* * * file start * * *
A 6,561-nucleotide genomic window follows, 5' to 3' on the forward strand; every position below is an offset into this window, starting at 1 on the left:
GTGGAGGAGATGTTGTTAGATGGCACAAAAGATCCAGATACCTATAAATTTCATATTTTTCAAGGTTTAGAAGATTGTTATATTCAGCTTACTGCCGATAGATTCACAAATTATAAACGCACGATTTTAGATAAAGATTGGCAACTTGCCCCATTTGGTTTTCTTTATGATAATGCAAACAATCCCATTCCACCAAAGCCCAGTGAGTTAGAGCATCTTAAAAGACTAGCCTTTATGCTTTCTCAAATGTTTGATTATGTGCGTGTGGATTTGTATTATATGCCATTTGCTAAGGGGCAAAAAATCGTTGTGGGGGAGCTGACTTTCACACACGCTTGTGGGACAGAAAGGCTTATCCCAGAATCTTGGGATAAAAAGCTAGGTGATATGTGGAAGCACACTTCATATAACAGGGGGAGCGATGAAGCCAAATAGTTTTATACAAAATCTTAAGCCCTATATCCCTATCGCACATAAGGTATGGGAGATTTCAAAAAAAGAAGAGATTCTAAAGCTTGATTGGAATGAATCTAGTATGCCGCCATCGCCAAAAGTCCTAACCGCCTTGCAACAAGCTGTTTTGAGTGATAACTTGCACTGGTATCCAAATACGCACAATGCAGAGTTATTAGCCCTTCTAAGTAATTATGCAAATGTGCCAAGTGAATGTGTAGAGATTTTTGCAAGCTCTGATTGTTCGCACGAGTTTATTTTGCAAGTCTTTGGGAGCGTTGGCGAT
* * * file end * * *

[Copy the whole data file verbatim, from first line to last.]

A 6,561-nucleotide genomic window follows, 5' to 3' on the forward strand; every position below is an offset into this window, starting at 1 on the left:
GTGGAGGAGATGTTGTTAGATGGCACAAAAGATCCAGATACCTATAAATTTCATATTTTTCAAGGTTTAGAAGATTGTTATATTCAGCTTACTGCCGATAGATTCACAAATTATAAACGCACGATTTTAGATAAAGATTGGCAACTTGCCCCATTTGGTTTTCTTTATGATAATGCAAACAATCCCATTCCACCAAAGCCCAGTGAGTTAGAGCATCTTAAAAGACTAGCCTTTATGCTTTCTCAAATGTTTGATTATGTGCGTGTGGATTTGTATTATATGCCATTTGCTAAGGGGCAAAAAATCGTTGTGGGGGAGCTGACTTTCACACACGCTTGTGGGACAGAAAGGCTTATCCCAGAATCTTGGGATAAAAAGCTAGGTGATATGTGGAAGCACACTTCATATAACAGGGGGAGCGATGAAGCCAAATAGTTTTATACAAAATCTTAAGCCCTATATCCCTATCGCACATAAGGTATGGGAGATTTCAAAAAAAGAAGAGATTCTAAAGCTTGATTGGAATGAATCTAGTATGCCGCCATCGCCAAAAGTCCTAACCGCCTTGCAACAAGCTGTTTTGAGTGATAACTTGCACTGGTATCCAAATACGCACAATGCAGAGTTATTAGCCCTTCTAAGTAATTATGCAAATGTGCCAAGTGAATGTGTAGAGATTTTTGCAAGCTCTGATTGTTCGCACGAGTTTATTTTGCAAGTCTTTGGGAGCGTTGGCGAT